Monday Mourning Reads

Pablo Picasso – Weeping Woman 004 1937

It’s a sad morning and an ongoing reminder of what kind of deviant is occupying the White House.  His diminished capacity was on full display as he dryly read a script completely  defying everything he’s ever said and done in his life.  He could’t even get the location of the last mass shooting straight as he read as if he could care less.   He said Toledo.  Yeah, right up there with the Bowling Green Massacre you know that we all will remember…

But, we know…

We know that the El Paso shooter’s manifesto echos the speech of Trump

and we know that the shooter has not shown any remorse for what he’s said and done just like his role model who occupies our White House never takes responsibility

At campaign rallies before last year’s midterm elections, President Trump repeatedly warned that America was under attack by immigrants heading for the border. “You look at what is marching up, that is an invasion!” he declared at one rally. “That is an invasion!”

Nine months later, a 21-year-old white man is accused of opening fire in a Walmart in El Paso, killing 20 people and injuring dozens more after writing a manifesto railing against immigration and announcing that “this attack is a response to the Hispanic invasion of Texas.”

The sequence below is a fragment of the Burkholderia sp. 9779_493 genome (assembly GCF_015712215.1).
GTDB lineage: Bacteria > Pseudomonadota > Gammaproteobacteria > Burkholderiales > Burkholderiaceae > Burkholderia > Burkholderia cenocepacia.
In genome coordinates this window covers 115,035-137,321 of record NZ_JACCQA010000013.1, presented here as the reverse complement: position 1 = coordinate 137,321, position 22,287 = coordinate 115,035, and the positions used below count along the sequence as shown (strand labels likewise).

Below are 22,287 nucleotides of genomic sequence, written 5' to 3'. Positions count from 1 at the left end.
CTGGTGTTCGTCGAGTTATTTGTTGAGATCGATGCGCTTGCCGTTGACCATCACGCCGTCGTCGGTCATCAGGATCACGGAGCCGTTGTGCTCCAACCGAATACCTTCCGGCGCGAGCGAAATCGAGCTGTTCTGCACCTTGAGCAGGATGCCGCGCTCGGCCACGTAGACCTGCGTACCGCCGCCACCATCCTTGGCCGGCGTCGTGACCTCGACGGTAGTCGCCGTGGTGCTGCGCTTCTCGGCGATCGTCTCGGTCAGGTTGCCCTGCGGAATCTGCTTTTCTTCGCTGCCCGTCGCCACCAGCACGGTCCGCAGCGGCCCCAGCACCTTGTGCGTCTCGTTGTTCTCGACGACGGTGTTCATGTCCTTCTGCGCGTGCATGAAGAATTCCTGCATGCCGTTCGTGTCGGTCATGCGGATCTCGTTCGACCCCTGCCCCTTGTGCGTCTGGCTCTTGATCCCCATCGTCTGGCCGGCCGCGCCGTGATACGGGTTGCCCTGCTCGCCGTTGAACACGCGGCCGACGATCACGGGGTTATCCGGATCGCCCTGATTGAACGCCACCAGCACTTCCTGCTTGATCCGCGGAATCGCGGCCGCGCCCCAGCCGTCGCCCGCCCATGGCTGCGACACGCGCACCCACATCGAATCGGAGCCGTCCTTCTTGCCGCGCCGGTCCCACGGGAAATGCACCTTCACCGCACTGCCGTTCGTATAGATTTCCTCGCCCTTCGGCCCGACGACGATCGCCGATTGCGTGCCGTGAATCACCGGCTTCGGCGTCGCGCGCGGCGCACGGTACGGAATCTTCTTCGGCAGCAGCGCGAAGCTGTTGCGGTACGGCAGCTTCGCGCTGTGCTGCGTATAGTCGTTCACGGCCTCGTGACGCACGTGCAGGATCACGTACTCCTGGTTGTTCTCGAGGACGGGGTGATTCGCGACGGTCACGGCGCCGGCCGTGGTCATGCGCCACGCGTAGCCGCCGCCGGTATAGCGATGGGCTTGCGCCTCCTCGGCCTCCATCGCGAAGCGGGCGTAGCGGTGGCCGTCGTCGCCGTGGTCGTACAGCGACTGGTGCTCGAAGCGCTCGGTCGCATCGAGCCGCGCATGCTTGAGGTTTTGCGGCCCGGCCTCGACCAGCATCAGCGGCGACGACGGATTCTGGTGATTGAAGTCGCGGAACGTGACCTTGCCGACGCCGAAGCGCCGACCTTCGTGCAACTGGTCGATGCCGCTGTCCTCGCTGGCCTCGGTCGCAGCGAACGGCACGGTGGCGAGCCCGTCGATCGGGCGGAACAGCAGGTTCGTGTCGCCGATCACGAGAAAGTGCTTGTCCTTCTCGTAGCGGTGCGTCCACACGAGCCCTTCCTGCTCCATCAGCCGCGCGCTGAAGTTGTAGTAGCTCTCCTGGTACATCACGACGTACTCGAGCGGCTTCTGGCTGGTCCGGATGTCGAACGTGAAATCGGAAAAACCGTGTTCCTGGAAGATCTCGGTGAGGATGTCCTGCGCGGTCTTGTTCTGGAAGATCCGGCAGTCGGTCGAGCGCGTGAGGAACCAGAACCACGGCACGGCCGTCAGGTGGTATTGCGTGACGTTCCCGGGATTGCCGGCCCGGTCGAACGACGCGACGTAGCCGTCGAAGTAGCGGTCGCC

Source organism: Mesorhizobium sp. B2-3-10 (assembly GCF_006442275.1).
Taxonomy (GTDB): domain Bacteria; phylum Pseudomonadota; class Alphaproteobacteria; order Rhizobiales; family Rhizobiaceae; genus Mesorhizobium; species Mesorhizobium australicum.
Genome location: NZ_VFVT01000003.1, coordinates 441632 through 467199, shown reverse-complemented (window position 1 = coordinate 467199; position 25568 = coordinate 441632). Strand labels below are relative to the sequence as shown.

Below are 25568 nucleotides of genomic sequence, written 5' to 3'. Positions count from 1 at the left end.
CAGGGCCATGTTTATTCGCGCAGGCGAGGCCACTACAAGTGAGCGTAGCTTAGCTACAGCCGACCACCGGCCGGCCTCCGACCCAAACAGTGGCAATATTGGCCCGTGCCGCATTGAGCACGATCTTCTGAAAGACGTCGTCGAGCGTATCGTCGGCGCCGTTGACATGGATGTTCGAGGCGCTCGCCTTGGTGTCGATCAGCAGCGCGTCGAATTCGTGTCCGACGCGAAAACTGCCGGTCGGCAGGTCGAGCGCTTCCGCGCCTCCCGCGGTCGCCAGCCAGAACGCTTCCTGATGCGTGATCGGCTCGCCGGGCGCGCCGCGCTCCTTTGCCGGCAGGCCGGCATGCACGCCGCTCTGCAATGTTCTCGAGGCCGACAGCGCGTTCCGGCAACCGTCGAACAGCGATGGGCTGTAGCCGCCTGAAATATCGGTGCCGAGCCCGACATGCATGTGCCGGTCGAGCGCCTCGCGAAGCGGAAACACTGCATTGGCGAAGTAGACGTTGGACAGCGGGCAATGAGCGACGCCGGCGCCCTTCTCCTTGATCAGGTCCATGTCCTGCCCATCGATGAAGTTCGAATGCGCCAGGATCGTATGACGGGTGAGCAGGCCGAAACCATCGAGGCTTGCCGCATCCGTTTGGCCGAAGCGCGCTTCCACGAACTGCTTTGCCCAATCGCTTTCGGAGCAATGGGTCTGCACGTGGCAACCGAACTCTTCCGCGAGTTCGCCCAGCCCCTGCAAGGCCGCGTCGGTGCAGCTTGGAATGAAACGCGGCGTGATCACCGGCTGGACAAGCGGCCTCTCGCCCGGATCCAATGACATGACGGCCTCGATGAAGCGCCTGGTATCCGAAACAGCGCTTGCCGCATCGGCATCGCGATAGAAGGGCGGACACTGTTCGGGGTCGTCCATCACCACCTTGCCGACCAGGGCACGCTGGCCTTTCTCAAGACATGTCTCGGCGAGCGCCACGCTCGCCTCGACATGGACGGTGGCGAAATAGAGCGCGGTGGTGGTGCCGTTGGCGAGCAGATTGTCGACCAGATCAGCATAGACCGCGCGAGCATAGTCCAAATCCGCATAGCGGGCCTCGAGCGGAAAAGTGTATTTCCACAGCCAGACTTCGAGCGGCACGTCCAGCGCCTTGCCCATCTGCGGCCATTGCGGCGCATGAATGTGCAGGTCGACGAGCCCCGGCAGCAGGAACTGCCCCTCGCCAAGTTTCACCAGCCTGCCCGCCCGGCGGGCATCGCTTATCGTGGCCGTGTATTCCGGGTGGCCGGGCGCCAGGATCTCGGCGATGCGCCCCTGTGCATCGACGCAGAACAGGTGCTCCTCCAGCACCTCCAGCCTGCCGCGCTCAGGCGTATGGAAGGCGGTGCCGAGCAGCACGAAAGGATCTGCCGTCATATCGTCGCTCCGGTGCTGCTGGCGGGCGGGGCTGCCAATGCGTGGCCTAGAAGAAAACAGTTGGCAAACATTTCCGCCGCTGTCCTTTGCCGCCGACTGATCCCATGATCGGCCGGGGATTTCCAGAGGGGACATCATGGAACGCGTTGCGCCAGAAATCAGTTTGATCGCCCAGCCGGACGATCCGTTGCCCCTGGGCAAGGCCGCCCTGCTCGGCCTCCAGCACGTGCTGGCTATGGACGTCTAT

The suspect wrote that his views “predate Trump,” as if anticipating the political debate that would follow the blood bath. But if Mr. Trump did not originally inspire the gunman, he has brought into the mainstream polarizing ideas and people once consigned to the fringes of American society.

We’ve all seen clips of the MAGA Rallies which are resoundingly White Nationalist in nature.

There’s just only so much I can write about today and share with you so this is likely going to be short.

Gely Korzhev Mother 1964-1967

Including this headline from the Washington Examiner “Confusion: Biden offers sympathy for the ‘tragic events in Houston today and also in Michigan’”.   Are these two sad, old men plus Bernie Sanders the best leadership we can offer for our ongoing moments of crises?  Old guys that can’t even remember where the slaughters happened?  And demented old Bernie who has his own history with the NRA and suggested Trump doesn’t want his words to kill people?